By this point in the course, you have explored theories that attempt to explain how and to what degree gender is socially constructed. This does not mean, however, that the socialization processes are the same for everyone or even that gender is defined similarly across groups. Just as conceptualizations of gender have changed over time, they are also different across cultures. Cultures range from patriarchal (e.g., Saudi Arabian culture) to matriarchal (e.g., the Akan of Ghana) and place differing importance on the roles of family, religion, education, and career for males and females. Different behaviors, aspects of appearance, and communication styles are also considered gender typical for males and females across cultures. Even the language spoken within a culture can influence gender socialization. For example, some languages (e.g., Spanish, Italian, Hindi) assign either male or female gender to nouns.
For this Discussion, you will examine gender socialization practices and agents in cultures other than your own. While you are conducting research, keep in mind that the literature reports trends and common practices but cannot account for individual differences in gender socialization within a culture. Keep an open mind but be sensitive and avoid stereotyping as much as possible.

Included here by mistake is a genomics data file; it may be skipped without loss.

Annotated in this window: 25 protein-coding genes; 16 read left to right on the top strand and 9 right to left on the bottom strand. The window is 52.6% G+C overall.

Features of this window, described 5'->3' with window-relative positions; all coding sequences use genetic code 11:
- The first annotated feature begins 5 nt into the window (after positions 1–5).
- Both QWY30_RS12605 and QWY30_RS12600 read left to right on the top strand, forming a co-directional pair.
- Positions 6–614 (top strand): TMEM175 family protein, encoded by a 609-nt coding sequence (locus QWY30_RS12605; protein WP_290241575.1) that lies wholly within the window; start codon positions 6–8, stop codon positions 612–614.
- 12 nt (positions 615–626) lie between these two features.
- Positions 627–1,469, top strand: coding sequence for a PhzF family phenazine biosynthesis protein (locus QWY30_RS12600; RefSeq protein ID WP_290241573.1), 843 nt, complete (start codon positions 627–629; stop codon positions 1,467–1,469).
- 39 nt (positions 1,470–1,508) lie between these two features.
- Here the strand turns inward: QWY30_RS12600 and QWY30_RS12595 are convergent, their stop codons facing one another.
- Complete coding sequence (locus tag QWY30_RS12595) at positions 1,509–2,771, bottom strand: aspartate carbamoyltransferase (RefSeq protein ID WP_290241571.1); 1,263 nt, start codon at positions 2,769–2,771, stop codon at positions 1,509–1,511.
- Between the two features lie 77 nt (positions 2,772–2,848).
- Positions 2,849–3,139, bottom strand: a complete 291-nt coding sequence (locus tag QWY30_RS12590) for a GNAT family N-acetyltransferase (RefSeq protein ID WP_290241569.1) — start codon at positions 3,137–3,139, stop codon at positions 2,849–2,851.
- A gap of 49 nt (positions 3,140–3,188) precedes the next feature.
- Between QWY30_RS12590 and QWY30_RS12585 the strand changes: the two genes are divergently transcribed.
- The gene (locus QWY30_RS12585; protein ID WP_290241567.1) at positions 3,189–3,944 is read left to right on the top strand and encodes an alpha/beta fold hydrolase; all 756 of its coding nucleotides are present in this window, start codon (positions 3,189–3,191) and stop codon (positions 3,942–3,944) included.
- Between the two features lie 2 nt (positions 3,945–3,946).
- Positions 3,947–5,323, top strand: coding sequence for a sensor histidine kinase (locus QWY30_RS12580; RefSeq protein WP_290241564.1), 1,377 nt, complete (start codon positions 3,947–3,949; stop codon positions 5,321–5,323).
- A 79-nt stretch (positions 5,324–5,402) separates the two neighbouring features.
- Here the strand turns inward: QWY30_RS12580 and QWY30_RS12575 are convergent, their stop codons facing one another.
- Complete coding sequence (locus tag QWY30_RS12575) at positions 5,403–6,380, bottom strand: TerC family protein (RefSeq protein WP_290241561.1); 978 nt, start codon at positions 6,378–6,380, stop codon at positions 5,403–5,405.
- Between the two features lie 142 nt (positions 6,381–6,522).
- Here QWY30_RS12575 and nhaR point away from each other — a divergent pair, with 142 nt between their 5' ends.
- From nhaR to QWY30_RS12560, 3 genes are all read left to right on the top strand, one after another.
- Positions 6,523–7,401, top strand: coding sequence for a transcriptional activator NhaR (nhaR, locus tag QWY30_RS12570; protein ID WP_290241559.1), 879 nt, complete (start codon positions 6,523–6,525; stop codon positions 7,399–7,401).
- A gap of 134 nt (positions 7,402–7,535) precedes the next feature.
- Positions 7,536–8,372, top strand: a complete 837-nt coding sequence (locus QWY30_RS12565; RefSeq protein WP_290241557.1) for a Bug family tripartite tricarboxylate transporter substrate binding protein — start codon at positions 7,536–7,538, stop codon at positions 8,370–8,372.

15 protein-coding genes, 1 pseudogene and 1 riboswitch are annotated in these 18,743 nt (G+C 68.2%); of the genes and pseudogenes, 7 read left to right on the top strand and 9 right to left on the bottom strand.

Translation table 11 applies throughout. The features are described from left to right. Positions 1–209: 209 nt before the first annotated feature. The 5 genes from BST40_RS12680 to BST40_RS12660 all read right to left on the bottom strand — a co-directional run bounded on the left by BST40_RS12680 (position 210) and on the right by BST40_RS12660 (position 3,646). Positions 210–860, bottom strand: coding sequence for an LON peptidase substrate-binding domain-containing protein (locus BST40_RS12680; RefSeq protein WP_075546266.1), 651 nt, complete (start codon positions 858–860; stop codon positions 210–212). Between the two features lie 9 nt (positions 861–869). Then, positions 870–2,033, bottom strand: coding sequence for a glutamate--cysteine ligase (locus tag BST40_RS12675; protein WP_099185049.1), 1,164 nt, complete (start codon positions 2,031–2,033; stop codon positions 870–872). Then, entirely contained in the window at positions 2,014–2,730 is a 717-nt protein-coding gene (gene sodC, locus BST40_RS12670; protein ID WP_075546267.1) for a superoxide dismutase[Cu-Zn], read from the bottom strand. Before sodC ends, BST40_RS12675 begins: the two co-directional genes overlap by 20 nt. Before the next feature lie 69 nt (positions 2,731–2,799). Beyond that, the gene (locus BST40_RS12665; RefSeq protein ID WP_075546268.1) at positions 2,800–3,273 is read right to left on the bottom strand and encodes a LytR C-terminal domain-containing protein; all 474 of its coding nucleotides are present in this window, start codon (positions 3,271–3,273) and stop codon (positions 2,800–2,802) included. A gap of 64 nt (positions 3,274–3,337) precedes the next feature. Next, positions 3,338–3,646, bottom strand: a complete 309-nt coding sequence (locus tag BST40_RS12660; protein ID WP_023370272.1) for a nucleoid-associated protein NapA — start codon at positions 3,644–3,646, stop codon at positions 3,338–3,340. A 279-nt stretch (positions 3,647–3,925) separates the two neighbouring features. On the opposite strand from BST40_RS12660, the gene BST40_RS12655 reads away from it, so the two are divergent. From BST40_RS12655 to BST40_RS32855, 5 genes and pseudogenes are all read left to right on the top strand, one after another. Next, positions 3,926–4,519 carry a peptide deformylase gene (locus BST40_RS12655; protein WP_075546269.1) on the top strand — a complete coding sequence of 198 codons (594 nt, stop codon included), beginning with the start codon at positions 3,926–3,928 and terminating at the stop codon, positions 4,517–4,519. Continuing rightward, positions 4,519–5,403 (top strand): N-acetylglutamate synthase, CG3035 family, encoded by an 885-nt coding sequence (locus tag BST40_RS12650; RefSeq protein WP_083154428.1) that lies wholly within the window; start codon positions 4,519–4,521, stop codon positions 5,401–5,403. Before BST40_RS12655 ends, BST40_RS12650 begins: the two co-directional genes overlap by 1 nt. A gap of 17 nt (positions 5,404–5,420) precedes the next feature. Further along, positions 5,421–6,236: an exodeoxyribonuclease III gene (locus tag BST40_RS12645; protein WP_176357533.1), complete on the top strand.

Review this week’s Learning Resources, considering socialization agents that influence gender development and how these may differ across cultures.
Select a culture to research for this Discussion. This should be a cultural group to which you yourself do not belong.
Locate information about gender socialization practices and agents within this culture using the Walden Library and reputable academic sources on the Internet.
By Day 4
Post a brief description of the culture you selected. Then identify three significant gender socialization practices or agents in this culture. Explain how these practices and agents influence gender role development in the respective cultures. Be specific and provide examples.
READINGS FOR THIS WEEK ASSIGNMENT AND INCORPORATE AT LEAST OF THE READINGS INTO ANSWER.
Helgeson, V. S. (2017). Psychology of gender (5th ed.). New York, NY: Taylor and Francis.
Chapter 3, “Gender-Role Attitudes” (pp. 76–115)
Herring, S. C., & Kapidzic, S. (2015). Teens, gender, and self-presentation in social media. In Wright, J. D. (Ed.), International encyclopedia of social and behavioral sciences (pp. 146–152). Oxford, UK: Elsevier.
Wright, J. D. (Ed.) (2015). International Encyclopedia of Social and Behavioral Sciences. Copyright 2015 by Elsevier Science & Technology. Reprinted by permission of Elsevier Science & Technology via the Copyright Clearance Center.
Oberst, U., Renau, V., Chamarro, A., & Carbonell, X. (2016). Gender stereotypes in Facebook profiles: Are women more female online? Computers in Human Behavior, 60, 559–564. doi:10.1016/j.chb.2016.02.085
Note: You will access this article from the Walden Library databases.
TED Conferences, LLC. (2013). Magdalene and Naema: Bridging the gender digital divide [Video file]. Retrieved from http://www.ted.com/watch/ted-institute/ted-intel/magdalene-and-naema